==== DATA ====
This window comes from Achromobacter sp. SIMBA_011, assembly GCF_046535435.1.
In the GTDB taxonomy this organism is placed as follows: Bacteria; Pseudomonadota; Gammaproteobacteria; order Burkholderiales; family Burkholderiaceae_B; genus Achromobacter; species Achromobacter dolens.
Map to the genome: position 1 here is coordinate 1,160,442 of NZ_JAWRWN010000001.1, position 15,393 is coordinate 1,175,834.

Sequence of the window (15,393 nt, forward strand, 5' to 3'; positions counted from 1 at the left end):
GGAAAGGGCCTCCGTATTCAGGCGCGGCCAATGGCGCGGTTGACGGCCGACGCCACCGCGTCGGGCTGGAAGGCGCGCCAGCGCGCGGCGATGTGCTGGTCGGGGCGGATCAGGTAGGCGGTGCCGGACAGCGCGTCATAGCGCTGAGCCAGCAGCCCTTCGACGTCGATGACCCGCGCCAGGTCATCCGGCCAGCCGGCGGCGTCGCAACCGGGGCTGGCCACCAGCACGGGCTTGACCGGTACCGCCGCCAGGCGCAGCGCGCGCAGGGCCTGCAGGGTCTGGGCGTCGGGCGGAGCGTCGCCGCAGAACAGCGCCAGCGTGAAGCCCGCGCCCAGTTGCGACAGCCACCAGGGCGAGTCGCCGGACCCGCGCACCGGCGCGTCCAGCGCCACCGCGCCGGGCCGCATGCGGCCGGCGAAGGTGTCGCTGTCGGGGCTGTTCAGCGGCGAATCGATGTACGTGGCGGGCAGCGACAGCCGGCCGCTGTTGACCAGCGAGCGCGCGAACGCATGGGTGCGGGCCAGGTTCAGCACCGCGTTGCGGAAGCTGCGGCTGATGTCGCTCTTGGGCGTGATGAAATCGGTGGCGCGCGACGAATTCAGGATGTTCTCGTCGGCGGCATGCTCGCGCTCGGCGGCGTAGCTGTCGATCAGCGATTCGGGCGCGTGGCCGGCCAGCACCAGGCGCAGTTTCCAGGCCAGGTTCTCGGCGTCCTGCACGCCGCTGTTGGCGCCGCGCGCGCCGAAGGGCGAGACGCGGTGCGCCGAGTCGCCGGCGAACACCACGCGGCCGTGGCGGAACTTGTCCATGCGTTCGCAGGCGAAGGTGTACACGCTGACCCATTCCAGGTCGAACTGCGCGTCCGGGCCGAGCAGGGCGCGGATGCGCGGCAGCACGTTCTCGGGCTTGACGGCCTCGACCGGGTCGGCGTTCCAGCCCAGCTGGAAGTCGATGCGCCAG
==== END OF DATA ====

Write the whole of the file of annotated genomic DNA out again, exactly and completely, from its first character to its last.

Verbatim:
This window comes from Achromobacter sp. SIMBA_011, assembly GCF_046535435.1.
In the GTDB taxonomy this organism is placed as follows: Bacteria; Pseudomonadota; Gammaproteobacteria; order Burkholderiales; family Burkholderiaceae_B; genus Achromobacter; species Achromobacter dolens.
Map to the genome: position 1 here is coordinate 1,160,442 of NZ_JAWRWN010000001.1, position 15,393 is coordinate 1,175,834.

Sequence of the window (15,393 nt, forward strand, 5' to 3'; positions counted from 1 at the left end):
GGAAAGGGCCTCCGTATTCAGGCGCGGCCAATGGCGCGGTTGACGGCCGACGCCACCGCGTCGGGCTGGAAGGCGCGCCAGCGCGCGGCGATGTGCTGGTCGGGGCGGATCAGGTAGGCGGTGCCGGACAGCGCGTCATAGCGCTGAGCCAGCAGCCCTTCGACGTCGATGACCCGCGCCAGGTCATCCGGCCAGCCGGCGGCGTCGCAACCGGGGCTGGCCACCAGCACGGGCTTGACCGGTACCGCCGCCAGGCGCAGCGCGCGCAGGGCCTGCAGGGTCTGGGCGTCGGGCGGAGCGTCGCCGCAGAACAGCGCCAGCGTGAAGCCCGCGCCCAGTTGCGACAGCCACCAGGGCGAGTCGCCGGACCCGCGCACCGGCGCGTCCAGCGCCACCGCGCCGGGCCGCATGCGGCCGGCGAAGGTGTCGCTGTCGGGGCTGTTCAGCGGCGAATCGATGTACGTGGCGGGCAGCGACAGCCGGCCGCTGTTGACCAGCGAGCGCGCGAACGCATGGGTGCGGGCCAGGTTCAGCACCGCGTTGCGGAAGCTGCGGCTGATGTCGCTCTTGGGCGTGATGAAATCGGTGGCGCGCGACGAATTCAGGATGTTCTCGTCGGCGGCATGCTCGCGCTCGGCGGCGTAGCTGTCGATCAGCGATTCGGGCGCGTGGCCGGCCAGCACCAGGCGCAGTTTCCAGGCCAGGTTCTCGGCGTCCTGCACGCCGCTGTTGGCGCCGCGCGCGCCGAAGGGCGAGACGCGGTGCGCCGAGTCGCCGGCGAACACCACGCGGCCGTGGCGGAACTTGTCCATGCGTTCGCAGGCGAAGGTGTACACGCTGACCCATTCCAGGTCGAACTGCGCGTCCGGGCCGAGCAGGGCGCGGATGCGCGGCAGCACGTTCTCGGGCTTGACGGCCTCGACCGGGTCGGCGTTCCAGCCCAGCTGGAAGTCGATGCGCCAG